Living on the edge with “dangerous”

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January 13, 2019
💫 Originally posted here. Broken? Let me know ~

As I’ve been using Styled Components (SC hereafter) and been wondering about the magic behind it.

Thankfully, Max Stoiber (a creator of SC) has written an article, The magic behind styled-components on how Styled Components work with Tagged Template Literals.

At the end of article, Max finished the article with following sentence.

I’m very excited to see what other use cases for tagged template literals people come up with!

Max Stoiber

So I created dangerous, a tagged template literal function, which accepts a dangerous text (such as malicious user input) and sets inner HTML of a component in SC like style.


Prerequisite

I will skip on what tagged template literal is or how it works as Max has explained quite well.


☢ What is “dangerous”?

When you pass a string to component, they are encoded to prevent malicious user input/scripts.

React team has made it hard to set innerHTML of a component to help developers accidentally set malicious string to prevent XSS attacks.

But dangerous makes it easy to set an innerHTML value and returns a component with the unsafe HTML string.

const Dangerous = dangerous.div`
<h1>Who am I?</h1>
<p>Last Name is "${props => props.lastName}"</p>
<p>First Name is "${props => props.firstName}"</p>
<a href="javascript:alert('hi');">Show Alert</a>
`;
function App() {
return <Dangerous firstName="Sung" lastName="Kim" />;
}
view raw DangerousApp.js hosted with ❤ by GitHub
Result of DangerousApp.js

As you can with SC, you can pass a component or an HTML tag to the dangerous like or even wrap SC component and vice versa.

import styled from "styled-components";
import dangerous from "dangerous";
import "./styles.css";
// const Block = ({ ...props }) => <div {...props} />;
class Block extends React.Component {
// To check if static fields are hoised correctly
static count = 10;
static increaseCount = () => console.log(++Block.count);
static decreaseCount = () => console.log(--Block.count);
render() {
return <div {...this.props} />;
}
}
// const Dangerous = dangerous.div`
const Dangerous = dangerous(Block)`
<h1>Who am I?</h1>
<p>Last Name is "${props => props.lastName}"</p>
<p>First Name is "${props => props.firstName}"</p>
<a href="javascript:alert('hi');">Show Alert</a>
`;
const StyledDangerous = styled(Dangerous)`
background-color: papayawhip;
padding: 2em 0;
`;
const StyledBlock = styled(Block)`
background-color: hotpink;
padding: 2em 0;
`;
const DangerousStyled = dangerous(StyledBlock)`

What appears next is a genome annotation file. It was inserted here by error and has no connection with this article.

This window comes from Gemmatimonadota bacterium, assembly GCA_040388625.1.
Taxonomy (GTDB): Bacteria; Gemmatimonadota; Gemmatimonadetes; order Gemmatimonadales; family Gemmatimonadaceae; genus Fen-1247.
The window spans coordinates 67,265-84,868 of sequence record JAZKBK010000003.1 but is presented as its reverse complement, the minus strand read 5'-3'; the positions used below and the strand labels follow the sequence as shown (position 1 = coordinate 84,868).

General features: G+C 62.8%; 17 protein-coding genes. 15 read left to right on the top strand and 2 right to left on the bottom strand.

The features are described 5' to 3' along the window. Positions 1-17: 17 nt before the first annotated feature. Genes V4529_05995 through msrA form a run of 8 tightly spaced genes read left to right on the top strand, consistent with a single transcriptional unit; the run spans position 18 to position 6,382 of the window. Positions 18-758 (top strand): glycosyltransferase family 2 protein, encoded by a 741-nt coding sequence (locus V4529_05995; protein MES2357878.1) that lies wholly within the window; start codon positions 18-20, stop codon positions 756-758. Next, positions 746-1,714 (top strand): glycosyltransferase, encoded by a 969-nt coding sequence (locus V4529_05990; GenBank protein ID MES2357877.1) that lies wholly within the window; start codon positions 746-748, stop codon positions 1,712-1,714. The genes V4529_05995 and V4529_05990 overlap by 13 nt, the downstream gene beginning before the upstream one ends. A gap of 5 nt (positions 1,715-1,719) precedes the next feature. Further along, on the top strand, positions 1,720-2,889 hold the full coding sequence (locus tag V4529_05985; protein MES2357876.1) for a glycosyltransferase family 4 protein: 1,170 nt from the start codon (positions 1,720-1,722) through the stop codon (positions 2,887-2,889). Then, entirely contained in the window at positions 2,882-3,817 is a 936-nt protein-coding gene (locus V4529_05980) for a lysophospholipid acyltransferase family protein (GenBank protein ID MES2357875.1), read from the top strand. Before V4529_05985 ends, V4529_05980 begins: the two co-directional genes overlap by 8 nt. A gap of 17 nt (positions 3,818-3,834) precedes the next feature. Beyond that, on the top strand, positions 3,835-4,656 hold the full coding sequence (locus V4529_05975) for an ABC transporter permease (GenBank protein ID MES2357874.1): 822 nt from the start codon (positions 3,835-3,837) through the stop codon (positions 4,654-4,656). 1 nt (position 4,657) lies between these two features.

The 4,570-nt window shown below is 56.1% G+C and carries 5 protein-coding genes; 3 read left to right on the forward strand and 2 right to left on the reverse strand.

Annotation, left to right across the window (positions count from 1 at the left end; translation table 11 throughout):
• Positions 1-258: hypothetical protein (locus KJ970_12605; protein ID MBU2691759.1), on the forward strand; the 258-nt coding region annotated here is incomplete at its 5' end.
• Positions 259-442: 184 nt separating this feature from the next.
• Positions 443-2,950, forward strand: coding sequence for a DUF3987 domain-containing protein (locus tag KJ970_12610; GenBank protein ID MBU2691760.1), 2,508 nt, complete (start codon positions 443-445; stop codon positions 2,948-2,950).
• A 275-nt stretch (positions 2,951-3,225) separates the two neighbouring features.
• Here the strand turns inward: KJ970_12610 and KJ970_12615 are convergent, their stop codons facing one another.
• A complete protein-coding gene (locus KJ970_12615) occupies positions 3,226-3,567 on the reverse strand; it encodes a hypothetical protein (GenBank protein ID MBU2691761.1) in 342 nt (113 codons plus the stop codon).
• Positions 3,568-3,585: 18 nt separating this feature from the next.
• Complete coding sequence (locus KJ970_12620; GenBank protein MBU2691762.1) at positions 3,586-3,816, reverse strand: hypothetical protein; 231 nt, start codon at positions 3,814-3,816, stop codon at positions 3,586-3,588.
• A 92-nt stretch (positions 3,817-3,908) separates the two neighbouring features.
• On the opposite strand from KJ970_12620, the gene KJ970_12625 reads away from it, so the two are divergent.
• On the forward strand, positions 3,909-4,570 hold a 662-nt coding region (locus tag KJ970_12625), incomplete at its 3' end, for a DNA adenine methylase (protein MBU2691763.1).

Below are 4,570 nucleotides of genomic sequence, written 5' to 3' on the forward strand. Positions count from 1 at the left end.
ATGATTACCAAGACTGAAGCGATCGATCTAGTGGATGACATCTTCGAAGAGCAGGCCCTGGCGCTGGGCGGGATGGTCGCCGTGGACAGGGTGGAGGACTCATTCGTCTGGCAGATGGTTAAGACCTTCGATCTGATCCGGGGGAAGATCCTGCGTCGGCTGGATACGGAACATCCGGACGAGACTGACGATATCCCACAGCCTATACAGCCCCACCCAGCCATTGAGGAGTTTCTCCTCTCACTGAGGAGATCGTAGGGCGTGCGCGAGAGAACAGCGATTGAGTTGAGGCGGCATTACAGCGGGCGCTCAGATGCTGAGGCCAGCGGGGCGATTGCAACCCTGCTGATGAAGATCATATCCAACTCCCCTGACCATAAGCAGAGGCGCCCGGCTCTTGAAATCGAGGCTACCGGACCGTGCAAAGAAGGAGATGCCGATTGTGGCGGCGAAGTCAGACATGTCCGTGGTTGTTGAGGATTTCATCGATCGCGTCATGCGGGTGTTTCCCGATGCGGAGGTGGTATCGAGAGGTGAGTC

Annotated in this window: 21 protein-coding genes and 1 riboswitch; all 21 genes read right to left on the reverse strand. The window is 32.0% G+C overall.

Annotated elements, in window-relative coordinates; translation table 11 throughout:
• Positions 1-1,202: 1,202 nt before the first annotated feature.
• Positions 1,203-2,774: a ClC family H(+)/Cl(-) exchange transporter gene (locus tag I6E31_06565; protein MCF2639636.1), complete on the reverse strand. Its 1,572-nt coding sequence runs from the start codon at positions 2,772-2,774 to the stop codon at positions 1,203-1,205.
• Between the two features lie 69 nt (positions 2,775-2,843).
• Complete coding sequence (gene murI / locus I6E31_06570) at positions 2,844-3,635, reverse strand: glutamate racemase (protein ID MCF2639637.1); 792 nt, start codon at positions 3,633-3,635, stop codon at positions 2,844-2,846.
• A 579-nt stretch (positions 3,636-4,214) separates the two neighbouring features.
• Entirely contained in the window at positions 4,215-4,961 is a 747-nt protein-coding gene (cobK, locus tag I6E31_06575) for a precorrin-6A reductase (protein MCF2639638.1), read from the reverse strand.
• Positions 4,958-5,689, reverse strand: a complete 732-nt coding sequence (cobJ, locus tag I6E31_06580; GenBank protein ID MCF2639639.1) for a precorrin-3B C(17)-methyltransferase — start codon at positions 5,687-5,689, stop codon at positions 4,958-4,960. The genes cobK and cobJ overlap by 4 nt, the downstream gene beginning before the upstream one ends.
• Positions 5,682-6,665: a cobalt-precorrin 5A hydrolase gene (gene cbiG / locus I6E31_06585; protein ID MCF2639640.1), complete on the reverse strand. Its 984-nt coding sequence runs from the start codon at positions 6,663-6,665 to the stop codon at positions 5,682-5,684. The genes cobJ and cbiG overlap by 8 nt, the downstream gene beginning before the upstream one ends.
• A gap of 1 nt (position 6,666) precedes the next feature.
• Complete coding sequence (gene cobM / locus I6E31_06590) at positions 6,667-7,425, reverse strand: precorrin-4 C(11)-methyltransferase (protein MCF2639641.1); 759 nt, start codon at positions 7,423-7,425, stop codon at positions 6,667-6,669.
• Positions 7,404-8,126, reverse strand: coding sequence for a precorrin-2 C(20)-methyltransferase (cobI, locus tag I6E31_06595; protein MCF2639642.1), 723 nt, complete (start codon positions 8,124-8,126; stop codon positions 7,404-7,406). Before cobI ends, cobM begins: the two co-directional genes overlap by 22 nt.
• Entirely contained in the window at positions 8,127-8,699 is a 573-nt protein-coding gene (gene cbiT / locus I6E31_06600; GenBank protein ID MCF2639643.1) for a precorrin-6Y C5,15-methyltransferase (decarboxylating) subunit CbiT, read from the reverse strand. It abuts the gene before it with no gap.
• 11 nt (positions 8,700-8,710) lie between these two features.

<h1>Alter Ego</h1>
<p>Click link below to find out who my alter ego is</p>
<a href="javascript:alert('${props => props.name}');">Show Aleter Ego Name</a>
`;
function App() {
return (
<div className="App">
<section>
<StyledDangerous firstName="Sung" lastName="Kim" />
<DangerousStyled name="dance2die" />
</section>
</div>
);
}

So if you need to style the dangerous component, either pass a SC component or wrap the dangerous component in SC component.


🤔 Why did you create it then?

I will be frank. It’s quite useless in practice and promotes bad behavior.

It was mostly an academic project to learn how tagged template literal works & get used to TypeScript.

And a plan to migrate to TypeScript for React, and learn how to test it.


💀 Failures?

I’ve implemented it on CodeSandbox using vanilla JavaScript but wanted to try TypeScript.

Like a kid with FOMO

  • Creating a JavaScript library with Webpack when using TypeScript wasn’t as easy as I had anticipated.
    1. Trying to do/learn too many things at once (TypeScript, tagged template literal, CircleCI, etc) really made it worse.
    2. I’ve given up on writing tests in the prev v1.0 release (currently it’s at 0.1.x).
    3. I decided to hold off after finishing Kent C. Dodd’s Testing JavaScript course.

So the easy way out was to use RollUp, which I’ve used before.

But with TypeScript in play, it was harder as TypeScript has its own transpiler.

I also ended up bloating up the library size and had to learn how to fix it.

Fixed by marking react methods as external dependencies in tsconfig.

Size comparison on BundlePhobia

I remember making the same mistake while first learning React, trying to learn Redux, Node, Express, and all other related technologies all at once and got no where after shaving the yak for months.

But learning from these failures (try to use Rollup for simple libraries, don’t use new language [typescript] without understanding how it works first, etc) was a great lesson.


👋 Parting Words

Many thanks to Max Stoiber to his blog & Styled Components for sharing his knowledge and code in public.

Frankly speaking, I’ve never had much need to use dangerouslySetInnerHTML at all.

Please don’t hesitate to give me any feedback (good or harsh, both are welcome) or changes required.

🏔 Resources